Dingus of the Week: The Supreme Court
Pack the court, you cowards
It’s the weekly dingus! The Friday newsletter that rounds up one dingus from the week in news and popular culture. (I recognize there are often many.) And shares some internet reads and a drink recipe. If you enjoy this, consider subscribing. I also accept hate subscribes. But only paid subscribers can comment to tell me how bad this newsletter is.
Buckle up, because I’m mad. In America, Lady Justice isn’t just blindfolded, she’s also being held down and forced to give birth.
On Wednesday, the Supreme Court heard arguments in a case that threatens the integrity of reproductive rights in America. Supreme Court in Dobbs v. Jackson Women’s Health Organization involves a Mississippi law that bans nearly all abortions after 15 weeks of pregnancy.
However the case is decided— whether the Mississippi law is upheld or whether it’s upheld and the standard of Roe is decided—the fact that the justices are even hearing a challenge to what ought to be a matter of settled law shows how completely politicized the judiciary has become, and that’s their fault.
It’s worth pointing out that in their confirmation hearings, the conservative justices all demurred on issues about Roe, citing that it was settled legal precedent. And that was clearly a lie. During oral arguments, many of the conservative justices showed their hands.
For example, Justice Amy Coney Barrett simply suggested that since there was adoption, women should just have the babies. Just have them. Like that, as if it were the easiest thing in the world and not costly major surgery, and that’s if you are lucky to be privately insured. If not? Screw you, I guess. Additionally, for many women, forced birth, which is what Amy Coney Barrett is talking about, is a death sentence. America has the highest maternal death rate of developed nations. That number is worse for Black, brown, and Indigenous women.
And should you live through the experience, giving birth results in a loss of wages. Women, particularly mothers, earn less and advance in their careers less compared to men.
America provides little support for parents. We are one of the few countries without a paid leave policy. And also, here is the point that I can’t believe I have to say: Women are human beings with autonomy. If we don’t want to be pregnant, we should not have to be. Women are not cattle. We don’t just birth humans and get back to work.
And actually, after watching how Republican lawmakers acted during the pandemic, rushing to save hogs from being slaughtered while workers caught COVID-19 and died, it’s evident that there are people in this country who see me as less than cattle.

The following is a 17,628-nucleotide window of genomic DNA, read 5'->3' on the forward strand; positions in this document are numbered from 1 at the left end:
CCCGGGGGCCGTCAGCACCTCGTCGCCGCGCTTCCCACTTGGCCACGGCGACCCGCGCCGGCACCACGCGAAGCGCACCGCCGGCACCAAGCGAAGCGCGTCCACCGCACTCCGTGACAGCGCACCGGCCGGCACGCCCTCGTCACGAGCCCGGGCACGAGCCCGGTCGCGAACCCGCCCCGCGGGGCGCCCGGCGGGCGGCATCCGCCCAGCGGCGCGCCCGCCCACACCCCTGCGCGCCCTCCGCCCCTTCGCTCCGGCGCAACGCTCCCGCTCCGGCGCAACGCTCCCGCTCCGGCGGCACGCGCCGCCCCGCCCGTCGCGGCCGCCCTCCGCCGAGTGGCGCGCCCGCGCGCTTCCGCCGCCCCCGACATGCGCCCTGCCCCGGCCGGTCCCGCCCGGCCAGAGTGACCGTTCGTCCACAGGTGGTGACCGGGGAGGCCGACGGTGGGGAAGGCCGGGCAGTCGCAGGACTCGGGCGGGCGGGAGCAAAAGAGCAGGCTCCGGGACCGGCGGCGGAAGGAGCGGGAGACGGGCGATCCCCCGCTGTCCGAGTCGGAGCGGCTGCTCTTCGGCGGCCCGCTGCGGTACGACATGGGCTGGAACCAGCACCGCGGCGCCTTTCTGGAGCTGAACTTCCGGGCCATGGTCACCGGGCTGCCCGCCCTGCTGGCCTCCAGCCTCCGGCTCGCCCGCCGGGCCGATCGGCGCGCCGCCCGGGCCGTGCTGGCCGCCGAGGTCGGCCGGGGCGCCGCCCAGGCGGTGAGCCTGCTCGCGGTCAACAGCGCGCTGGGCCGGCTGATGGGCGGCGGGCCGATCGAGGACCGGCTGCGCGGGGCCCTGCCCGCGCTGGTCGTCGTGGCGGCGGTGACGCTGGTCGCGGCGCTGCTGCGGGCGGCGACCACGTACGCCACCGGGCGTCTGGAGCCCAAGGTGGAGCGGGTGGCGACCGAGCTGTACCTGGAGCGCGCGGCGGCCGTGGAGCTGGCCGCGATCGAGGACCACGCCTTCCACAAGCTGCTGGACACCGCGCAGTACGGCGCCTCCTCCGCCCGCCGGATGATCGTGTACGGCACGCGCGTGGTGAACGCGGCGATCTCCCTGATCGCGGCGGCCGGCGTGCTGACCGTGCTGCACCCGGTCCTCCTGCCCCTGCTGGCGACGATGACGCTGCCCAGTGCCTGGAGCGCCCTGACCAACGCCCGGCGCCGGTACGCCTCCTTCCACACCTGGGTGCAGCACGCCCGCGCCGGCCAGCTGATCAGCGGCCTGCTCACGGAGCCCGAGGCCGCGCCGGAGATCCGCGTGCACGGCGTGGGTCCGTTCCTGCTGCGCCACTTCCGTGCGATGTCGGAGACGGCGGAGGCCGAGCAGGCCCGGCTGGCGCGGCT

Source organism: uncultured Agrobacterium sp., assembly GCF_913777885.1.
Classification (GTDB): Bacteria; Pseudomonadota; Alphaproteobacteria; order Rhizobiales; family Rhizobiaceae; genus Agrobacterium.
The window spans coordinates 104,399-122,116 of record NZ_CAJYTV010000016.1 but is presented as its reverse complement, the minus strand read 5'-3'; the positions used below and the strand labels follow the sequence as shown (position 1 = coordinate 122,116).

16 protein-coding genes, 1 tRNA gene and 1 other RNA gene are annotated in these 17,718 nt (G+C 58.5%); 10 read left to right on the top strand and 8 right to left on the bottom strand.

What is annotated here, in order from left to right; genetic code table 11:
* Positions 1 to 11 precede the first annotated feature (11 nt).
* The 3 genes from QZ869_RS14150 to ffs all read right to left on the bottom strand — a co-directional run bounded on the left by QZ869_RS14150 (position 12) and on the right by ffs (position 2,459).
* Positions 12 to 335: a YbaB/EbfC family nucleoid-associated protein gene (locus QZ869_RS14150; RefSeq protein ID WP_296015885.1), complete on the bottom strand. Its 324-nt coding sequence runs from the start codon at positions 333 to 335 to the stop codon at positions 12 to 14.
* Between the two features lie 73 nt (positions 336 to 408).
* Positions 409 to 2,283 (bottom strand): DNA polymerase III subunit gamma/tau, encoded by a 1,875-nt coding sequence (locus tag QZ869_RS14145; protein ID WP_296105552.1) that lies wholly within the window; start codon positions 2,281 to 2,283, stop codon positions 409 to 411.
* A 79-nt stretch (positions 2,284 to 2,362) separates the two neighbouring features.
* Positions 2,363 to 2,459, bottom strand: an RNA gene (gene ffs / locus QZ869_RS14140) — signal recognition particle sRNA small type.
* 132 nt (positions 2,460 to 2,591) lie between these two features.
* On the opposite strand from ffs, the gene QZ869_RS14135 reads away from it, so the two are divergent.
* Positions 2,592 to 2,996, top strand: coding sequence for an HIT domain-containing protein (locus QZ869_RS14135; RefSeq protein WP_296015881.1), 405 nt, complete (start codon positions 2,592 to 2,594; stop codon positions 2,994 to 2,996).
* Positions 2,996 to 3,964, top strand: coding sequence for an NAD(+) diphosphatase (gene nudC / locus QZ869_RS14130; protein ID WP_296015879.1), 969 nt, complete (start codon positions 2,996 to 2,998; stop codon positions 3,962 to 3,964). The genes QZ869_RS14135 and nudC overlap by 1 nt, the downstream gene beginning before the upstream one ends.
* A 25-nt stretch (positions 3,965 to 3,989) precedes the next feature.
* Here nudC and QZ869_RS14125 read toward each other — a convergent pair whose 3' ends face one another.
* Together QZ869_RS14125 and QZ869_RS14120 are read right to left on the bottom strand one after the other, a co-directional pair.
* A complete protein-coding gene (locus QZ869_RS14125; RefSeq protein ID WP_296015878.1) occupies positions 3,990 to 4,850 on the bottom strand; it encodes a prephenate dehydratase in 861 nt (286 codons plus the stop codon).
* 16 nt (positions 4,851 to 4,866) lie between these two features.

Also, as Elizabeth Spiers pointed out in an op-ed, adoption is traumatic, even when it is works.
But listen, I don’t want to write ad nauseum about how contraception saved my life after a sexual assault in college. I already did that. I wrote an entire book arguing for reproductive freedom and warning about all the multiple forces that were trying to take freedom away from women. Certainly, I don’t want to put here all the stories of women who exist and do their work because they were able to abort a fetus. Those stories already exist. But listen, women shouldn’t have to open our veins and bleed for you to see us as human. We should not have to write and talk about our traumas, our assaults, triumphs, and every secret part of us for you to understand our full humanity.
And a religious definition of when life begins should not interfere with my right to make choices about my body.
Also, the idea that life began at conception was only adopted by the religious right as a political tool to roll back the rights of pregnant bodies and to deny women access to vital health care. And also, that heartbeat you hear at 8 weeks? It’s an electrical current that’s hardly equivalent to my adult heartbeat. But this has never been about reality. Only about spinning a myth in order to exert control.
We can sit here all day and argue about when a fetus becomes a human. But I, a woman, a live woman sitting here before you, I am fully human.
The oral arguments revealed how so many justices do not see me as human.
Amy Coney Barrett is a wealthy white woman who has had every advantage, and now she’s sitting there blithely on the Supreme Court wondering why everyone can’t be like her, while she’s taking away whatever chance other women have to get there. Women do not have it all.
A group of 154 economists also wrote to the court, saying the idea that children no longer affect women’s trajectories is “premature and false.” Also, the group said, sophisticated economic methods have demonstrated causal effects of abortion access. Researchers were able to compare similar people who either could or couldn’t get an abortion based on a policy change, as Caitlin Knowles Myers, an economist at Middlebury and an author of the brief, has described.
Brett Kavanaugh, who has credible charges of sexual assault against him, said during oral arguments, “The reason this issue is hard is that you can’t accommodate both interests [of fetus and pregnant person]. You have to pick.”